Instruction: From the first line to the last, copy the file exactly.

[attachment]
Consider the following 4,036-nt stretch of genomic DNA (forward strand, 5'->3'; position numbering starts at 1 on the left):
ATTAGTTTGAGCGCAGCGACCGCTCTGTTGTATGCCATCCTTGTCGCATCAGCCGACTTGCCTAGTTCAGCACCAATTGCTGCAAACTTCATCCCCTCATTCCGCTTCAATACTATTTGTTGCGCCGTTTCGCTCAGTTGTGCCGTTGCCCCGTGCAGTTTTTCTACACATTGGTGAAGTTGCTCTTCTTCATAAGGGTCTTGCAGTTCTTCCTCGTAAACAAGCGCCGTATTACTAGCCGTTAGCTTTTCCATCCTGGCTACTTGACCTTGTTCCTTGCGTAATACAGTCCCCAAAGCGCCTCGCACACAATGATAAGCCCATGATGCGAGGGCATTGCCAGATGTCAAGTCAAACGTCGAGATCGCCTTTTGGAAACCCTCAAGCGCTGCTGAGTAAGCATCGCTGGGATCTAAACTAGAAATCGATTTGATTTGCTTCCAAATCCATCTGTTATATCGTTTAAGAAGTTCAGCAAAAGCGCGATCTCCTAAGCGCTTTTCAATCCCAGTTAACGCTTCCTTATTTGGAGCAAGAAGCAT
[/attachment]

Consider the following 4,036-nt stretch of genomic DNA (forward strand, 5'->3'; position numbering starts at 1 on the left):
ATTAGTTTGAGCGCAGCGACCGCTCTGTTGTATGCCATCCTTGTCGCATCAGCCGACTTGCCTAGTTCAGCACCAATTGCTGCAAACTTCATCCCCTCATTCCGCTTCAATACTATTTGTTGCGCCGTTTCGCTCAGTTGTGCCGTTGCCCCGTGCAGTTTTTCTACACATTGGTGAAGTTGCTCTTCTTCATAAGGGTCTTGCAGTTCTTCCTCGTAAACAAGCGCCGTATTACTAGCCGTTAGCTTTTCCATCCTGGCTACTTGACCTTGTTCCTTGCGTAATACAGTCCCCAAAGCGCCTCGCACACAATGATAAGCCCATGATGCGAGGGCATTGCCAGATGTCAAGTCAAACGTCGAGATCGCCTTTTGGAAACCCTCAAGCGCTGCTGAGTAAGCATCGCTGGGATCTAAACTAGAAATCGATTTGATTTGCTTCCAAATCCATCTGTTATATCGTTTAAGAAGTTCAGCAAAAGCGCGATCTCCTAAGCGCTTTTCAATCCCAGTTAACGCTTCCTTATTTGGAGCAAGAAGCAT